As a member of the Hanseatic League, Soest was one of the most important towns in Westphalia. This is reflected in many buildings, including the late-Gothic Wiesenkirche (St Mary’s in the Meadows), a hall church dating from 1313. The Romanesque tower of the Dom St. Patrokli (Cathedral of St. Patroclus) rises high above the old town and is located just a few steps from the Nikolaikapelle (Nicholas’ Chapel), which dates from the 12th century. Across the pedestrian street from St. Patrokli, one finds St. Petri (St Peter’s), which is known as the “Alden Kerke” and dates back to the 8th century. It is one of the earliest churches to have been founded in Westphalia.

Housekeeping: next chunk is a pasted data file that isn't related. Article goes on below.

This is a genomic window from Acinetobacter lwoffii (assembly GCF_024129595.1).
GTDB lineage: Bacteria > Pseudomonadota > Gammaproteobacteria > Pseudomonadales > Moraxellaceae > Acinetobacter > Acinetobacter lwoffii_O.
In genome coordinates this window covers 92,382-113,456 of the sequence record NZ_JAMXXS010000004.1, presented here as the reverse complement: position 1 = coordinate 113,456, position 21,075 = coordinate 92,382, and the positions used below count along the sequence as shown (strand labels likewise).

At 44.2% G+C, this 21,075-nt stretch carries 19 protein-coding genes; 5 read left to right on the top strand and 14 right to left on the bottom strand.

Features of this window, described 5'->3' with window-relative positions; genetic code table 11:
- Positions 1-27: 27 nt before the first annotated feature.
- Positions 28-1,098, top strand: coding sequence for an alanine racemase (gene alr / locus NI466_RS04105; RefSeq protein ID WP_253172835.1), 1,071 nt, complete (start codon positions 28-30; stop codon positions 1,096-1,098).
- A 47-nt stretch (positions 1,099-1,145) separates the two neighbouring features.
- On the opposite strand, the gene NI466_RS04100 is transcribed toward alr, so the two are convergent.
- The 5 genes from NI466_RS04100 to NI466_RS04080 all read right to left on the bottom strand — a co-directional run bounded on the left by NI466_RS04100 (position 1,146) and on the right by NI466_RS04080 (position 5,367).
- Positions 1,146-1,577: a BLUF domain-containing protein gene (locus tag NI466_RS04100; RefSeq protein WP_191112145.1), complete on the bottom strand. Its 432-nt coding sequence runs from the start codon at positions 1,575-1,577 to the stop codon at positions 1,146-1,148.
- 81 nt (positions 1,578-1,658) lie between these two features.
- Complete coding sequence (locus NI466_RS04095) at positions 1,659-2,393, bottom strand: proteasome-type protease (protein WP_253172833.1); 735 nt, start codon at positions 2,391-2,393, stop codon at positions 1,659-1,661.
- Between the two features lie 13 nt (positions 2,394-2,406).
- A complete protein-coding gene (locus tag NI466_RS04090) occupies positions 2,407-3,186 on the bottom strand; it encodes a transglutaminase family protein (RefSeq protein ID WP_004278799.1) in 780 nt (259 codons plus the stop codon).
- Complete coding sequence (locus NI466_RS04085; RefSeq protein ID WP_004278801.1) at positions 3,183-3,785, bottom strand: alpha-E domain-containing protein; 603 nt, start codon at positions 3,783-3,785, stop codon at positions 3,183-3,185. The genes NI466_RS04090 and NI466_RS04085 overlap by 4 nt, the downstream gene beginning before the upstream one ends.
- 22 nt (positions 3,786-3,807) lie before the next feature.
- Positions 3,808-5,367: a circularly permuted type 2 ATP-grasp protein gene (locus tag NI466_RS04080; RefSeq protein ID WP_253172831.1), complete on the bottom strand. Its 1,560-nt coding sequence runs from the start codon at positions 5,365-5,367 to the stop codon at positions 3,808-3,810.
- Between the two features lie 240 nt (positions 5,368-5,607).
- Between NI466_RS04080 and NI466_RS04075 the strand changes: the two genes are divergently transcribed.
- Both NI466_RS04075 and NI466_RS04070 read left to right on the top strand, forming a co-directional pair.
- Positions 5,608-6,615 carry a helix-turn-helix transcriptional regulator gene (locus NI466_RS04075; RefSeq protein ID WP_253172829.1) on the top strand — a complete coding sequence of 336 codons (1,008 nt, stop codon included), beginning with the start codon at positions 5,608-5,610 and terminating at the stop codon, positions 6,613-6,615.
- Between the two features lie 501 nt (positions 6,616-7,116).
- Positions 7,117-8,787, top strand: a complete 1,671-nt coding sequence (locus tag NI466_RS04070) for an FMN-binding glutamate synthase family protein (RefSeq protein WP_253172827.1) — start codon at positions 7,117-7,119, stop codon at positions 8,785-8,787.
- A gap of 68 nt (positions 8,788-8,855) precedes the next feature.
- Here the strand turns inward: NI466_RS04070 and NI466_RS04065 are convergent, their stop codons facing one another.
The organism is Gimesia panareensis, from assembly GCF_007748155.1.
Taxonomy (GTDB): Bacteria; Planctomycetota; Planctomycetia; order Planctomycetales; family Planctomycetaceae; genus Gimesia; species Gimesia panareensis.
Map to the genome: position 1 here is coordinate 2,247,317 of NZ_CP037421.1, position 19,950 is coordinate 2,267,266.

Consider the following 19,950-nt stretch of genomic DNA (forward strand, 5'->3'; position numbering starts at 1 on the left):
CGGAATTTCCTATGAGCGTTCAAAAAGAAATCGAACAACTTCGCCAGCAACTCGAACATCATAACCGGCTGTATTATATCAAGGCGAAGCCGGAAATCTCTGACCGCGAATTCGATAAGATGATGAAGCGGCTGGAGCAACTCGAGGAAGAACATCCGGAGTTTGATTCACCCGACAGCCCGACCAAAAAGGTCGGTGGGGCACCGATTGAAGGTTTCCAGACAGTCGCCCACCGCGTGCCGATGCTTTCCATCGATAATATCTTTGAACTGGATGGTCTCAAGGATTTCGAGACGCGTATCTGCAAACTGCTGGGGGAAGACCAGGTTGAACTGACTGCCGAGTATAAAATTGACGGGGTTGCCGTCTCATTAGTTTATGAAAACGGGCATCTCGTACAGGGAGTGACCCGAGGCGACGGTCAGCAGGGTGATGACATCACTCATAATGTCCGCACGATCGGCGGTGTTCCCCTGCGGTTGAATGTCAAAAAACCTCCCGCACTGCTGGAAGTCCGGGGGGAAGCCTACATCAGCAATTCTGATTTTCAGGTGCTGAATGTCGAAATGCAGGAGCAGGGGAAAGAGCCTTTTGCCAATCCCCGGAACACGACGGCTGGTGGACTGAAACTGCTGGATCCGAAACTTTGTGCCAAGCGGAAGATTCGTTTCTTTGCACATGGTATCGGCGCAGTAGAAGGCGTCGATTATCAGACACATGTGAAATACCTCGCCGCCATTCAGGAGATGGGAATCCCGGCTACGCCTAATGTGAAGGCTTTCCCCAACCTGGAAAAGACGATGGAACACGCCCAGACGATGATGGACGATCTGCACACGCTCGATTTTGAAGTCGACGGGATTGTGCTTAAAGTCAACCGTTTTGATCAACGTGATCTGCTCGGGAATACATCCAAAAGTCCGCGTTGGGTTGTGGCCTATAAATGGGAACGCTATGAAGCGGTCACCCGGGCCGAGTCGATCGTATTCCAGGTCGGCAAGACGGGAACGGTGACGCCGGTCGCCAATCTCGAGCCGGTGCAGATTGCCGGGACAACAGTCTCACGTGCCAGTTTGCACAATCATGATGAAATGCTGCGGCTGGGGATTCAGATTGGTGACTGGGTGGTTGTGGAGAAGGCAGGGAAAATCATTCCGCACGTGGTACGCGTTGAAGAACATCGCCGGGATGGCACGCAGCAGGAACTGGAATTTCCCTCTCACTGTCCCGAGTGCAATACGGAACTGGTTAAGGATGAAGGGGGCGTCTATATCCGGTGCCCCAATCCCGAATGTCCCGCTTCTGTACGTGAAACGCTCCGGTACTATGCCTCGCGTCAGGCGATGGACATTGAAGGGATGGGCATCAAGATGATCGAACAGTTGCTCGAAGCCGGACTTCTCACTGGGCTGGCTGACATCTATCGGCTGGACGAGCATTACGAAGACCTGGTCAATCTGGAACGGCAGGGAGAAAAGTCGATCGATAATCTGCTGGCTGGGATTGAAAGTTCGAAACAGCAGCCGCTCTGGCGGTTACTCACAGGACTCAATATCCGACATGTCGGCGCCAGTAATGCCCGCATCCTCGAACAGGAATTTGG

Even today, the half-timbered houses and winding lanes often give the visitor the sense of a mediaeval town. About 600 of the buildings are listed as architectural monuments.
One can walk the whole way around the town on top of the walls and in the former moat of the town fortifications, which are almost completely preserved. This walk enables the visitor to peep into the green gardens – a special experience when the trees are in flower. Also worth seeing is the Osthofentor (Osthofen Gate). Now a museum, it is the last of ten original town gates.
In the foreseeable future, the Soest stream will be framed once more by gardens, half-timbered houses and cobblestones, providing a further charming attraction in the old town.
Visitors can stroll along the historical walking route through the old town and learn about areas of historical interest as well as the latest results of archaeological research. This information is provided on more than 40 signs along the route. There is also an accompanying brochure (also available in English and Dutch).